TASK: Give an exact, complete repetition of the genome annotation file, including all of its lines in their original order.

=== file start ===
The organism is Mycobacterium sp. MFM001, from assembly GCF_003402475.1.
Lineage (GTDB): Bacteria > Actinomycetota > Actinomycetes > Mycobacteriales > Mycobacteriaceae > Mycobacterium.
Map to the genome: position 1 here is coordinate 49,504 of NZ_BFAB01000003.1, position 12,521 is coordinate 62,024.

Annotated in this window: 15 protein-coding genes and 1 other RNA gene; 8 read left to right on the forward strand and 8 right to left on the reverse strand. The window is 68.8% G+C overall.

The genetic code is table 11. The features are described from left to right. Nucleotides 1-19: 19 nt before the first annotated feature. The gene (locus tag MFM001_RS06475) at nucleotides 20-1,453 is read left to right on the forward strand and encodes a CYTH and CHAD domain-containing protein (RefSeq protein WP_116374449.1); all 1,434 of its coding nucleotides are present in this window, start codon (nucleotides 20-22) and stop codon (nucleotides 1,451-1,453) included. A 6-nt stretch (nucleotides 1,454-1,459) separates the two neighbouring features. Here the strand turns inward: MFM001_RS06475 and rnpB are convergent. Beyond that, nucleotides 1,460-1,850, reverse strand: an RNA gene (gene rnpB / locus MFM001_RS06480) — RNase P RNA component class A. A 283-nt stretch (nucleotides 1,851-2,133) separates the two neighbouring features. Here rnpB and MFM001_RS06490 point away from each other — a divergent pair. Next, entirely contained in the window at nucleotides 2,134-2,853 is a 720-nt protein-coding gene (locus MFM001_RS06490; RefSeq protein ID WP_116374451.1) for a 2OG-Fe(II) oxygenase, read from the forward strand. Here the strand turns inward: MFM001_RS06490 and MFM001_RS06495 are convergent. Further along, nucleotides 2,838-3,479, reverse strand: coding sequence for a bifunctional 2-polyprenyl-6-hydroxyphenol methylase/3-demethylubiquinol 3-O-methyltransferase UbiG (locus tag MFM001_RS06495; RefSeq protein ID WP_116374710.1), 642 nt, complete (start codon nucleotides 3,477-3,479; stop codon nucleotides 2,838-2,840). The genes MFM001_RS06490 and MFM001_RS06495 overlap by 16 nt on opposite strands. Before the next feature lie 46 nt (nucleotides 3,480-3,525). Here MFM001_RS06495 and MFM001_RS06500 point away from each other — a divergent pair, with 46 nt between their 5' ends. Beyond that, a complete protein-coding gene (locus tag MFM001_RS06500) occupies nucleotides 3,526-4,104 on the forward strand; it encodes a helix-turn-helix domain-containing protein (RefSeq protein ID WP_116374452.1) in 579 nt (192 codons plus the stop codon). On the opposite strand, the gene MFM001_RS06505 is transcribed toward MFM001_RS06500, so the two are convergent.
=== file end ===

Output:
The organism is Mycobacterium sp. MFM001, from assembly GCF_003402475.1.
Lineage (GTDB): Bacteria > Actinomycetota > Actinomycetes > Mycobacteriales > Mycobacteriaceae > Mycobacterium.
Map to the genome: position 1 here is coordinate 49,504 of NZ_BFAB01000003.1, position 12,521 is coordinate 62,024.

Annotated in this window: 15 protein-coding genes and 1 other RNA gene; 8 read left to right on the forward strand and 8 right to left on the reverse strand. The window is 68.8% G+C overall.

The genetic code is table 11. The features are described from left to right. Nucleotides 1-19: 19 nt before the first annotated feature. The gene (locus tag MFM001_RS06475) at nucleotides 20-1,453 is read left to right on the forward strand and encodes a CYTH and CHAD domain-containing protein (RefSeq protein WP_116374449.1); all 1,434 of its coding nucleotides are present in this window, start codon (nucleotides 20-22) and stop codon (nucleotides 1,451-1,453) included. A 6-nt stretch (nucleotides 1,454-1,459) separates the two neighbouring features. Here the strand turns inward: MFM001_RS06475 and rnpB are convergent. Beyond that, nucleotides 1,460-1,850, reverse strand: an RNA gene (gene rnpB / locus MFM001_RS06480) — RNase P RNA component class A. A 283-nt stretch (nucleotides 1,851-2,133) separates the two neighbouring features. Here rnpB and MFM001_RS06490 point away from each other — a divergent pair. Next, entirely contained in the window at nucleotides 2,134-2,853 is a 720-nt protein-coding gene (locus MFM001_RS06490; RefSeq protein ID WP_116374451.1) for a 2OG-Fe(II) oxygenase, read from the forward strand. Here the strand turns inward: MFM001_RS06490 and MFM001_RS06495 are convergent. Further along, nucleotides 2,838-3,479, reverse strand: coding sequence for a bifunctional 2-polyprenyl-6-hydroxyphenol methylase/3-demethylubiquinol 3-O-methyltransferase UbiG (locus tag MFM001_RS06495; RefSeq protein ID WP_116374710.1), 642 nt, complete (start codon nucleotides 3,477-3,479; stop codon nucleotides 2,838-2,840). The genes MFM001_RS06490 and MFM001_RS06495 overlap by 16 nt on opposite strands. Before the next feature lie 46 nt (nucleotides 3,480-3,525). Here MFM001_RS06495 and MFM001_RS06500 point away from each other — a divergent pair, with 46 nt between their 5' ends. Beyond that, a complete protein-coding gene (locus tag MFM001_RS06500) occupies nucleotides 3,526-4,104 on the forward strand; it encodes a helix-turn-helix domain-containing protein (RefSeq protein ID WP_116374452.1) in 579 nt (192 codons plus the stop codon). On the opposite strand, the gene MFM001_RS06505 is transcribed toward MFM001_RS06500, so the two are convergent.